Monday, October 6, 2014


I've buried the lead so - your going to have to read all the way to the end to get the good news!

Image is a Charles Schulz Peanuts cartoon 
altered by me so that the characters are wearing red shoes.

Anyone that knows us knows why FASD is so important to our family.  We knew Little Man had FASD when we adopted him, in many ways that made us “lucky.”  We were able to bypass the many years and many, many specialists most people have to slog through to get an answer that made sense.  What we still faced – and face each and every day - is that almost NO ONE knows about FASD.  That makes me ANGRY and SAD and just about drives me CRAZY.  FASD - is nothing new, nothing mysterious, and most assuredly nothing uncommon. The CDC may estimate FASD at 1% of the population but the DSM V says about 2-5% of the population is affected and some studies put it at closer to 12%. That means AT LEAST 80,000 babies each year are born with it in the U.S. and it is probably closer to 200,000.

So WHY doesn't everyone at least know what it is?  Why don't we all know more a lot more than that about it? Why is there no research on what prevents the poor outcomes people affected often suffer in life? Why don't we have support systems in place for them? Why don't we have specialized health care providers for them like we do for other disabilities?  Why is there nowhere in the US you could even get a degree (no less an advanced degree) specializing in FASD?

Just looking at a few statistics about people with disabilities supported by our government you would see the following:

Category                                   % of Population                         % of funding
Musculoskeletal disorders                     13%                                         32%
Blindness                                              2.3%                                         2%
Deafness                                              2.1%                                         2%

And then there is FASD.  It is not even considered a disability.  If the person affected has an IQ below 70 they may be able to qualify as intellectually disabled.  But people who are deaf, or blind, or mobility impaired do not have to prove any intellectual impairment to have their challenges recognized and supported, only those with FASD.  Comparing it with autism for a moment - 1.5% of the population is considered on the autism spectrum.  3% of government monies are spent on support for those people and there is no requirement for them to show intellectual impairment for diagnosis or support.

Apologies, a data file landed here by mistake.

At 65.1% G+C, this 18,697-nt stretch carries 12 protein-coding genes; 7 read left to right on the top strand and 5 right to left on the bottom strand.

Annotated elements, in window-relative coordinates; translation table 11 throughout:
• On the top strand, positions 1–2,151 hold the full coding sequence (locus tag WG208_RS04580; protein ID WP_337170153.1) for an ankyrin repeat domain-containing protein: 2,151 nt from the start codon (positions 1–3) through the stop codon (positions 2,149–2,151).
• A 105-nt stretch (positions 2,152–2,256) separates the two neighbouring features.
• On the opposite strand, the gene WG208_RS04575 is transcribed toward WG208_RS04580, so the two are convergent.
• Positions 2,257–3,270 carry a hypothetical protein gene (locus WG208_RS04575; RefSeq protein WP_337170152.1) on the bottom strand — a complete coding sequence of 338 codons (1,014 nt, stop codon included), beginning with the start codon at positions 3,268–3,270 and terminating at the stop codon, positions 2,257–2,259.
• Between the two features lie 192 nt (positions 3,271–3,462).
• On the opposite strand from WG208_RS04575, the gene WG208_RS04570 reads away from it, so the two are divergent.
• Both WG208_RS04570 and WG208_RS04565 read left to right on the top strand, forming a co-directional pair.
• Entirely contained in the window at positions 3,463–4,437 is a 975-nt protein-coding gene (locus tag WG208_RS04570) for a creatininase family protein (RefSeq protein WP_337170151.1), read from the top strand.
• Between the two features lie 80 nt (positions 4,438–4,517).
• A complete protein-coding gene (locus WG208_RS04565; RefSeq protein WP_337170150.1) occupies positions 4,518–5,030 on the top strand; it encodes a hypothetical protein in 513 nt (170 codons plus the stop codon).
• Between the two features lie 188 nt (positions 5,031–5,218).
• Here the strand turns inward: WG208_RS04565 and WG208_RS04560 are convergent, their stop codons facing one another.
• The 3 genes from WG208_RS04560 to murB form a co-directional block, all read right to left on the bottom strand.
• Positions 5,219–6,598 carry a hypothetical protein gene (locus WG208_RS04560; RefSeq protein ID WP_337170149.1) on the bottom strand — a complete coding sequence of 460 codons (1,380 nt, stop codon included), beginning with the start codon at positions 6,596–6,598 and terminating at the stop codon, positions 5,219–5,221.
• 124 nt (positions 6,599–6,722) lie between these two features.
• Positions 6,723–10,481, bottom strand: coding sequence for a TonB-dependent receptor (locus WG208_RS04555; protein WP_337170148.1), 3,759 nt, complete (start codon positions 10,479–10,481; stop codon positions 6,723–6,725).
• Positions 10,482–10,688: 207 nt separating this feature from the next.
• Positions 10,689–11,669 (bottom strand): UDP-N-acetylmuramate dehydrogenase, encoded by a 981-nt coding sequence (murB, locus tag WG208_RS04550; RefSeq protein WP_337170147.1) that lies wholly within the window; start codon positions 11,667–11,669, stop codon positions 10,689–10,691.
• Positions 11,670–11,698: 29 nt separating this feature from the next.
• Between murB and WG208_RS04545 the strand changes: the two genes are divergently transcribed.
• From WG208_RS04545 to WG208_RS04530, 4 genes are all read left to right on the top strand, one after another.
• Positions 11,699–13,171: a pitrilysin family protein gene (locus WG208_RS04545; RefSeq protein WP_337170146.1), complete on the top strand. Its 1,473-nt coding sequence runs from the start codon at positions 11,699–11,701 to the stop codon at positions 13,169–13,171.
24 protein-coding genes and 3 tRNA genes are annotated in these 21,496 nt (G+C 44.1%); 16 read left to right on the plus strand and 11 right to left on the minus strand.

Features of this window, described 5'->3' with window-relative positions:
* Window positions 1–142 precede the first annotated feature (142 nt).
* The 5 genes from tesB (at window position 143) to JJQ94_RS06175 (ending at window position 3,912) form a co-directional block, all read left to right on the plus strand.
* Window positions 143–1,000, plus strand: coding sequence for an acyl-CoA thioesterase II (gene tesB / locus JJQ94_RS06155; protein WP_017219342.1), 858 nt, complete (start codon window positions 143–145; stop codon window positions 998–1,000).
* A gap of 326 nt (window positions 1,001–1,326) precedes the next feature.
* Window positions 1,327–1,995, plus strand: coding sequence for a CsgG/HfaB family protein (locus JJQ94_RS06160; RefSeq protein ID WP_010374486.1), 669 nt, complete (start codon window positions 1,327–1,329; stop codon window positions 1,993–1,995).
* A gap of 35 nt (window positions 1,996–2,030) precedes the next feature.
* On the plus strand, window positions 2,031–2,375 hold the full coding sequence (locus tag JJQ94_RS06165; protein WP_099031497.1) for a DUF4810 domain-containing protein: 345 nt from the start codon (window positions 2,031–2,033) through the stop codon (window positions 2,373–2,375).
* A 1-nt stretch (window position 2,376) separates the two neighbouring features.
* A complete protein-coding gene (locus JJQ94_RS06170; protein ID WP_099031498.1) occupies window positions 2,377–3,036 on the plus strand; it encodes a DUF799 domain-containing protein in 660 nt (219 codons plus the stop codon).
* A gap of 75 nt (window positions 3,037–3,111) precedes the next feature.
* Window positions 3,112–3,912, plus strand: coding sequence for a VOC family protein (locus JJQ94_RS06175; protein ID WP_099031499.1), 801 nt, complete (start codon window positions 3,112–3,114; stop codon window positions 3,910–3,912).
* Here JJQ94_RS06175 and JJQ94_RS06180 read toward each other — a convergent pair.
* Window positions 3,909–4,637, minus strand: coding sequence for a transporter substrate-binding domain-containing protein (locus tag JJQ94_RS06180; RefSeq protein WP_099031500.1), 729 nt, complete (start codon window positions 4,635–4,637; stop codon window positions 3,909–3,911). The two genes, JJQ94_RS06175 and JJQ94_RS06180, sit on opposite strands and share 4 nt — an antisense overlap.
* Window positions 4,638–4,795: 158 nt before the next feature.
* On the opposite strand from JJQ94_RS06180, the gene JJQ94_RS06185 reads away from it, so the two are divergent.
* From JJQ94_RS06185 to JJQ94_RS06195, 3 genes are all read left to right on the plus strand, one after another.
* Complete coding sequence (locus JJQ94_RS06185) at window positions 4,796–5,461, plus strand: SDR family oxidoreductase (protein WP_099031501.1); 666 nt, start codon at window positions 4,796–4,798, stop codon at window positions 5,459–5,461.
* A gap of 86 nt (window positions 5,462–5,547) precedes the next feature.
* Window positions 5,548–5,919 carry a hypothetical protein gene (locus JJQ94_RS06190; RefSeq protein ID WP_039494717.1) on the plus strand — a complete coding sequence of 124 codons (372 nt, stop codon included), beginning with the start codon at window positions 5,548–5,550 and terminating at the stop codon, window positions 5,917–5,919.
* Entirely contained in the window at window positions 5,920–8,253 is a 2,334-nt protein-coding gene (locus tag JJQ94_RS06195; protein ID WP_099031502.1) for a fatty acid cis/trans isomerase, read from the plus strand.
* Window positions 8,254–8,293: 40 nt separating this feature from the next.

I am not by any means suggesting that autism, or blindness, or deafness, or mobility impairment are unimportant.  I am only contrasting them with how consistently unknown and  unsupported FASD is.  So what is the reason for such persistent discrimination?  I believe that it is in a large part because public messages and education about FASD are universally about prevention.  The mission of the ONLY large national organization focused on it is (and has always been) prevention.  Of the 30,000+ published articles on FASD fewer than 10 focus on how to help people with it.   No one is looking at the people already affected – they are the throw-aways, the “it’s too late let’s move onto to stop the next generation” and that attitude, that stigma of being the “unhelpable” becomes self-perpetuating. 

This prevention only focus is why everywhere our family goes we first have to convince people that Little Man CAN succeed, that he’s worth the effort, and then go on to teach them about what he needs in order to do so.  But even before that, we had to educate ourselves. Because just knowing a diagnosis doesn't really help you understand what FASD is and how to help your child (or brother, or sister, or parent, or husband, or wife, or employee, or client.) Nope. A diagnosis is just a diagnosis. And resources to learn about FASD, even if you are a highly motivated caregiver for someone affected, are few and far between. 

Anyone who knows me knows that I can't just let things go.  I always have to have a plan.  I got truly lucky when I met Adrienne Elhart Bashista.  She was already hard at work setting up a nonprofit to operate nationally spreading the kind of training and awareness we really need to help those with FASD and I was thrilled to join in and help her found Families Affected by Fetal Alcohol Spectrum Disorder (FAFASD).  Parents need the training FAFASD offers, spouses and significant others need it, educators, doctors, nurses, lawyers, social workers, police and judges, counselors, employers, everyone does!!   Please visit our website at and consider making a donation to help us reach more people!!  

And at last - here is the good news - WE ARE OFFICIALLY 501c3 RECOGNIZED!!!  We just got the letter from the IRS.  This means any thing you give is 100% tax deductible and we can now apply for grants and sponsorships!    


  1. Congratulations to you both! Go forth and do good works!
    -Karen Anderson